Motive What are the personal motives of the fictional characters? What are the coalitional or other social forces that determine their behavior? What is the role of human nature in personal and social motivations? 
    Next: Focus on the Author
    The Author
    Personal History
    Social History 
    Natural History
    Meaning What are the real biographical elements that shaped the fictional world? What are the real historical forces that generated this particular fictional world?  What are the real prehistorical (natural) forces that enabled and shaped the fictional world? 
    Method How does the author convey what s/he means? What are the historically developed tools that permitted this creation?  What are the cognitive structures (input conditions, conceptual primitives, inference engines, categories) that permit this creation? 
    Motive Why is the author interested in this meaning?  What are the coalitional or other social forces that determined the formulation of the work? What are the evolutionarily significant problems raised in the fictional work, and how are they raised? 
    Next: Focus on the Reader
    The Reader
    Personal History
    Social History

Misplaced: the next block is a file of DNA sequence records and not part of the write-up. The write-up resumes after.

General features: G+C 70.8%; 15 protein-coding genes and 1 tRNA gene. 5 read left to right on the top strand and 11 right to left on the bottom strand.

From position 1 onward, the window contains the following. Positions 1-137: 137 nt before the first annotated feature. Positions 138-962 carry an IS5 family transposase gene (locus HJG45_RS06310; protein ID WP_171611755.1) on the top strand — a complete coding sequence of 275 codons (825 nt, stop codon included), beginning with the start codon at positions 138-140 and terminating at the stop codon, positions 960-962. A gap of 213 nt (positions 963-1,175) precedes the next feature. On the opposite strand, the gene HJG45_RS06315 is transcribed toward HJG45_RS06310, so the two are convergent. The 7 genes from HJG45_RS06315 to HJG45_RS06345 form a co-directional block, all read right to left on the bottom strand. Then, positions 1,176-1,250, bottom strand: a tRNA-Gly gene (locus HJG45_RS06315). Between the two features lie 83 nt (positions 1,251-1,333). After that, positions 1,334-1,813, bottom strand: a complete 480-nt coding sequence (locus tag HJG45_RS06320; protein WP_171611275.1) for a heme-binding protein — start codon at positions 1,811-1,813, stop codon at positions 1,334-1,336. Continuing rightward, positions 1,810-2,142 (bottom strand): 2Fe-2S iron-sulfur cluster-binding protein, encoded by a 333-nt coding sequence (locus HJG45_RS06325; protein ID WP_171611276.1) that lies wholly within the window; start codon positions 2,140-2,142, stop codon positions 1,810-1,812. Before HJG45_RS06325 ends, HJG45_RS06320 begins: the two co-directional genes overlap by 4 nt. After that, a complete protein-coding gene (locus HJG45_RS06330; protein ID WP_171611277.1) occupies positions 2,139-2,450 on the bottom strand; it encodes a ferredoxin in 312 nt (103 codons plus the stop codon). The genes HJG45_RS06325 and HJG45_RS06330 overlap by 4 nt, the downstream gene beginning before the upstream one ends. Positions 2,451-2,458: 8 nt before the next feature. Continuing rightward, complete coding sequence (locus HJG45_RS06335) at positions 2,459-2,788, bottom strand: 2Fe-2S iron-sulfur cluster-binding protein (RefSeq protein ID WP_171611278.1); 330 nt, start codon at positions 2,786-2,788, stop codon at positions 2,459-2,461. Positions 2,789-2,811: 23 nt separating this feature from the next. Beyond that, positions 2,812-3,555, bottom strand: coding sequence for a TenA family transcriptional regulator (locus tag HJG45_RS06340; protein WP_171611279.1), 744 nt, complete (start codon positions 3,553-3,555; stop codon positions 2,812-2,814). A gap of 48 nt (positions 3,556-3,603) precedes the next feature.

Natural History
    Meaning What is the reader's personal interpretation of the text? What are the cultural factors that predispose readers to a particular interpretation? What are the local calibrations of the cognitive faculties that generate the interpretation?
    Method What are the strategies of reading used to arrive at an interpretation? What are the culturally developed tools that permit the reader to access the text?  What are the cognitive structures (input conditions, conceptual primitives, inference engines, categories) that permit this the interpretation?
    Motive Why is the reader personally interested in the meaning of the fictional work? What are the coalitional interests and social ambitions that determine the interpretation?  How are the evolutionarily significant problems raised specifically relevant to the reader?
    Literature as Technology
    Cognitive Cultural Studies
    Top of the page
    © 1996 Francis F. Steen, Communication Studies, University of California, Los Angeles